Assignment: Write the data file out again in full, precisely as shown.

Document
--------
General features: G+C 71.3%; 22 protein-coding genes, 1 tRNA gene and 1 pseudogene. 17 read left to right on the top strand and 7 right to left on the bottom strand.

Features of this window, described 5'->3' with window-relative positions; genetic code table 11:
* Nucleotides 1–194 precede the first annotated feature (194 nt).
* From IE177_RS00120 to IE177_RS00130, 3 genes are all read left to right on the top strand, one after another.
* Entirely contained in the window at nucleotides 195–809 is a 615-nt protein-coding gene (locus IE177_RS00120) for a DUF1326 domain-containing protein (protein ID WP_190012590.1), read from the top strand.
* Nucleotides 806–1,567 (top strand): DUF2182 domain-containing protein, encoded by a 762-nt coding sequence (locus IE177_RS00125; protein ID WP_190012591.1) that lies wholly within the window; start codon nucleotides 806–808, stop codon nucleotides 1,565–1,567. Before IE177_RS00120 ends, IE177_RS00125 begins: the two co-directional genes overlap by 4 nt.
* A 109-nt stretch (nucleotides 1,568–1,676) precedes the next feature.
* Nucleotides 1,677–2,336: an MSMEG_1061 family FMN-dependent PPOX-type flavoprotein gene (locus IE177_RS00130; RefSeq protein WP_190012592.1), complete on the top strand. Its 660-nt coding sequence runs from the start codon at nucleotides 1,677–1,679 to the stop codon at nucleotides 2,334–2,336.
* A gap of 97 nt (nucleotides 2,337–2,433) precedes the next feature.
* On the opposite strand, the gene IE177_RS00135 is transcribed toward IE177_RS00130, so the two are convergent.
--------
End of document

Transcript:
General features: G+C 71.3%; 22 protein-coding genes, 1 tRNA gene and 1 pseudogene. 17 read left to right on the top strand and 7 right to left on the bottom strand.

Features of this window, described 5'->3' with window-relative positions; genetic code table 11:
* Nucleotides 1–194 precede the first annotated feature (194 nt).
* From IE177_RS00120 to IE177_RS00130, 3 genes are all read left to right on the top strand, one after another.
* Entirely contained in the window at nucleotides 195–809 is a 615-nt protein-coding gene (locus IE177_RS00120) for a DUF1326 domain-containing protein (protein ID WP_190012590.1), read from the top strand.
* Nucleotides 806–1,567 (top strand): DUF2182 domain-containing protein, encoded by a 762-nt coding sequence (locus IE177_RS00125; protein ID WP_190012591.1) that lies wholly within the window; start codon nucleotides 806–808, stop codon nucleotides 1,565–1,567. Before IE177_RS00120 ends, IE177_RS00125 begins: the two co-directional genes overlap by 4 nt.
* A 109-nt stretch (nucleotides 1,568–1,676) precedes the next feature.
* Nucleotides 1,677–2,336: an MSMEG_1061 family FMN-dependent PPOX-type flavoprotein gene (locus IE177_RS00130; RefSeq protein WP_190012592.1), complete on the top strand. Its 660-nt coding sequence runs from the start codon at nucleotides 1,677–1,679 to the stop codon at nucleotides 2,334–2,336.
* A gap of 97 nt (nucleotides 2,337–2,433) precedes the next feature.
* On the opposite strand, the gene IE177_RS00135 is transcribed toward IE177_RS00130, so the two are convergent.